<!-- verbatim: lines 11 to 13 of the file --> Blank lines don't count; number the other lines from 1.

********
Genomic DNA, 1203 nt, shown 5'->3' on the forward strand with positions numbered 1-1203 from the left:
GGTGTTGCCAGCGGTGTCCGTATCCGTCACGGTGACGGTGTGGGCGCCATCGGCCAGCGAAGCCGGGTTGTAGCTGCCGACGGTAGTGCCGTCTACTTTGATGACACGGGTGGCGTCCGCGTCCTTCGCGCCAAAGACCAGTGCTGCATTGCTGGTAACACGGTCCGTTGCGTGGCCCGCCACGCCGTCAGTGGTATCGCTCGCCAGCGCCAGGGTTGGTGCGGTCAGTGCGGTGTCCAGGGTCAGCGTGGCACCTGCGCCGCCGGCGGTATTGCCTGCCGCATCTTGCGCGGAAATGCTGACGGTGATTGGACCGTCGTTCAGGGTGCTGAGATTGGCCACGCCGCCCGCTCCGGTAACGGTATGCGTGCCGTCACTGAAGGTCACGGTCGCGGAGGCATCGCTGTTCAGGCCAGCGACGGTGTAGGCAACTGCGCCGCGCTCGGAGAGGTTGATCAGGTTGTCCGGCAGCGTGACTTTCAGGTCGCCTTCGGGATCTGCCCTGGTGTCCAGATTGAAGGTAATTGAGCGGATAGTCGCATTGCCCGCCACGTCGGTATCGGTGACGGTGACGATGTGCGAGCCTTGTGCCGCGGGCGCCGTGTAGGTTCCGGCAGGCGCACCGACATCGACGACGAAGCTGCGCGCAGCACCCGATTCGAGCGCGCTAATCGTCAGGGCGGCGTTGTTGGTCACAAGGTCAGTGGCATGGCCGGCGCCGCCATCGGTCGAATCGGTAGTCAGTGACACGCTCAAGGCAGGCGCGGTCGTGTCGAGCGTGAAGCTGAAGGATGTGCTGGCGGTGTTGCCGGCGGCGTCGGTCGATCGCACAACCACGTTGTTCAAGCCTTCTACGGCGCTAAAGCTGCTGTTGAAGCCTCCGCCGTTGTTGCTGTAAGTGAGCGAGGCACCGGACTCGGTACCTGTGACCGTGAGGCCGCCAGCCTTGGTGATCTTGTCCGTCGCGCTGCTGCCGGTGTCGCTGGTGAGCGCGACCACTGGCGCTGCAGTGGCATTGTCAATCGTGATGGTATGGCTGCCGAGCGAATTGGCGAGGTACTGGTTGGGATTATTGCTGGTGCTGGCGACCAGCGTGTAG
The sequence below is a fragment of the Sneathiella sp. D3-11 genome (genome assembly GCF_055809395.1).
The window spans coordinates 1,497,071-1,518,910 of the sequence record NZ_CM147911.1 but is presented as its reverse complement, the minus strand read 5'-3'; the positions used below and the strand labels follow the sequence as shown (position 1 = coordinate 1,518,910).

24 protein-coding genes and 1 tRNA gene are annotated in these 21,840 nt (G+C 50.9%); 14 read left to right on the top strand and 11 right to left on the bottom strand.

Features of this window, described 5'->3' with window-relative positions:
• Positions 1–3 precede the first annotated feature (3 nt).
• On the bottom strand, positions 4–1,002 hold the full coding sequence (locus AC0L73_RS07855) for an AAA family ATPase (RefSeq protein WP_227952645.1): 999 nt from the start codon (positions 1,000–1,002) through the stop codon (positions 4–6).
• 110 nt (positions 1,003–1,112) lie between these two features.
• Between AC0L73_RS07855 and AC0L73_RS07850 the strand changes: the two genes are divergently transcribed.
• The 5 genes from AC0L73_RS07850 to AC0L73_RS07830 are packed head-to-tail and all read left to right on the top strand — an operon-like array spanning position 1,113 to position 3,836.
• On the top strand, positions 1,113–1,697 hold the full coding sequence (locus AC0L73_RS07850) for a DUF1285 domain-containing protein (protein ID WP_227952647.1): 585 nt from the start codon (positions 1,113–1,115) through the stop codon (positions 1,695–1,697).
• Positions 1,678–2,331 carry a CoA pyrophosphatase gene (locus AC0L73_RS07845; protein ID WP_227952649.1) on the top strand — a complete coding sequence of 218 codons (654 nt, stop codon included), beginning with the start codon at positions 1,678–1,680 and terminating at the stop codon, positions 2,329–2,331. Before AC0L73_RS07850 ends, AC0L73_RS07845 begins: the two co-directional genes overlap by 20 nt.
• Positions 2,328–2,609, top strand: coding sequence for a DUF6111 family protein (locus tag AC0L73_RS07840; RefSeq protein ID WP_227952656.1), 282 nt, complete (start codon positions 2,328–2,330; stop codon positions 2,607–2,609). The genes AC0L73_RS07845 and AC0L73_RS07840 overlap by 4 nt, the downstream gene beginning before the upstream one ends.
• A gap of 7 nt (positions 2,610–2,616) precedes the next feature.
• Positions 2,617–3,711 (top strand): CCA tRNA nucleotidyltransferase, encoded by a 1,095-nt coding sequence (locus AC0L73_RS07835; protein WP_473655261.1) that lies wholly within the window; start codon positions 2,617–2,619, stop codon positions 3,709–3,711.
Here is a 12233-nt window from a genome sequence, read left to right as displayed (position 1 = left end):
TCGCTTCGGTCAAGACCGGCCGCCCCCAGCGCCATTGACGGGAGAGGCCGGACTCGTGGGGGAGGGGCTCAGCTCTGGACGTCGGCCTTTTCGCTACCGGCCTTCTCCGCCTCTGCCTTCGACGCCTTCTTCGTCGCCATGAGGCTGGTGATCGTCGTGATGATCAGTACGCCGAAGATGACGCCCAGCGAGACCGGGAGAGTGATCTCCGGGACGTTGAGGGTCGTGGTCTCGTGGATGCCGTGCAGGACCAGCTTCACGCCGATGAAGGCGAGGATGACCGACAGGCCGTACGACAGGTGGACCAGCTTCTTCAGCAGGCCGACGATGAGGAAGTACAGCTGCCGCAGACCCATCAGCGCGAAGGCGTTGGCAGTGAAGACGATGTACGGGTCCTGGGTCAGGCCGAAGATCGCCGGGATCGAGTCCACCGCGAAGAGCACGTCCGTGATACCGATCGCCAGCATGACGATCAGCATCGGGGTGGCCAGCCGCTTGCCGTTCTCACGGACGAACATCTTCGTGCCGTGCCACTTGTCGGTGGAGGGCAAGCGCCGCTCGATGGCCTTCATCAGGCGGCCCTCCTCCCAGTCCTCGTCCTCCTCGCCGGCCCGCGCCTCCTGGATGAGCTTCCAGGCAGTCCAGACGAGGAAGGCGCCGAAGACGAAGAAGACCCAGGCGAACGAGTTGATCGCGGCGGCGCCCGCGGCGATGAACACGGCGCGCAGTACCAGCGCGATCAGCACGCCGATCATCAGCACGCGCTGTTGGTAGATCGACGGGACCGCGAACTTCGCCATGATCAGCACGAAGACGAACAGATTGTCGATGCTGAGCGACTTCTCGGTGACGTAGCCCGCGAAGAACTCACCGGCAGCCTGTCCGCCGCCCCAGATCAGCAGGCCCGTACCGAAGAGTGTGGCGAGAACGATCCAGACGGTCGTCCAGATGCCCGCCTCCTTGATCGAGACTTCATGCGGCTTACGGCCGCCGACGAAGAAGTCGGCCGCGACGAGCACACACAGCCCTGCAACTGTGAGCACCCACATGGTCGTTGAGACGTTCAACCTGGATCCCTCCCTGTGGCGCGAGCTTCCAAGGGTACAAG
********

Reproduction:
• The 5 genes from AC0L73_RS07850 to AC0L73_RS07830 are packed head-to-tail and all read left to right on the top strand — an operon-like array spanning position 1,113 to position 3,836.
• On the top strand, positions 1,113–1,697 hold the full coding sequence (locus AC0L73_RS07850) for a DUF1285 domain-containing protein (protein ID WP_227952647.1): 585 nt from the start codon (positions 1,113–1,115) through the stop codon (positions 1,695–1,697).
• Positions 1,678–2,331 carry a CoA pyrophosphatase gene (locus AC0L73_RS07845; protein ID WP_227952649.1) on the top strand — a complete coding sequence of 218 codons (654 nt, stop codon included), beginning with the start codon at positions 1,678–1,680 and terminating at the stop codon, positions 2,329–2,331. Before AC0L73_RS07850 ends, AC0L73_RS07845 begins: the two co-directional genes overlap by 20 nt.